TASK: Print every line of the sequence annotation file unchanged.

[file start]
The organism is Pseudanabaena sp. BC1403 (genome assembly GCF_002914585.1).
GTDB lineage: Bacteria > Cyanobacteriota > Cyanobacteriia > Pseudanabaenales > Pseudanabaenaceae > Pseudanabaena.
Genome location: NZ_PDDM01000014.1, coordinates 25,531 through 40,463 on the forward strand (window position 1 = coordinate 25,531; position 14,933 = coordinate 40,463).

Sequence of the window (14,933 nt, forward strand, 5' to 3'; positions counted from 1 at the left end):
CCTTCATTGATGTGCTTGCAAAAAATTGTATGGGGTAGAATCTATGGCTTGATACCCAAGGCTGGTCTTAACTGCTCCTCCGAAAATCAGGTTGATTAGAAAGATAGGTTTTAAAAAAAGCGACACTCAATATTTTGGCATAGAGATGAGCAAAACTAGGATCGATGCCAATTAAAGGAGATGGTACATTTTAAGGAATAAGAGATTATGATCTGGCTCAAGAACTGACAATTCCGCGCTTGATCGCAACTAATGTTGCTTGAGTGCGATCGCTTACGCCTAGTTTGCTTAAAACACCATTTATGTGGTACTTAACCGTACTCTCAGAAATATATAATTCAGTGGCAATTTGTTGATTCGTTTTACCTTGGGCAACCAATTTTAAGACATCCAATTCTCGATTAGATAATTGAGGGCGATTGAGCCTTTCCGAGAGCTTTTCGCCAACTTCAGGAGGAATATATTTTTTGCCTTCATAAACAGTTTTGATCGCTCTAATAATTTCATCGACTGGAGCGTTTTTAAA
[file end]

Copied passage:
The organism is Pseudanabaena sp. BC1403 (genome assembly GCF_002914585.1).
GTDB lineage: Bacteria > Cyanobacteriota > Cyanobacteriia > Pseudanabaenales > Pseudanabaenaceae > Pseudanabaena.
Genome location: NZ_PDDM01000014.1, coordinates 25,531 through 40,463 on the forward strand (window position 1 = coordinate 25,531; position 14,933 = coordinate 40,463).

Sequence of the window (14,933 nt, forward strand, 5' to 3'; positions counted from 1 at the left end):
CCTTCATTGATGTGCTTGCAAAAAATTGTATGGGGTAGAATCTATGGCTTGATACCCAAGGCTGGTCTTAACTGCTCCTCCGAAAATCAGGTTGATTAGAAAGATAGGTTTTAAAAAAAGCGACACTCAATATTTTGGCATAGAGATGAGCAAAACTAGGATCGATGCCAATTAAAGGAGATGGTACATTTTAAGGAATAAGAGATTATGATCTGGCTCAAGAACTGACAATTCCGCGCTTGATCGCAACTAATGTTGCTTGAGTGCGATCGCTTACGCCTAGTTTGCTTAAAACACCATTTATGTGGTACTTAACCGTACTCTCAGAAATATATAATTCAGTGGCAATTTGTTGATTCGTTTTACCTTGGGCAACCAATTTTAAGACATCCAATTCTCGATTAGATAATTGAGGGCGATTGAGCCTTTCCGAGAGCTTTTCGCCAACTTCAGGAGGAATATATTTTTTGCCTTCATAAACAGTTTTGATCGCTCTAATAATTTCATCGACTGGAGCGTTTTTAAA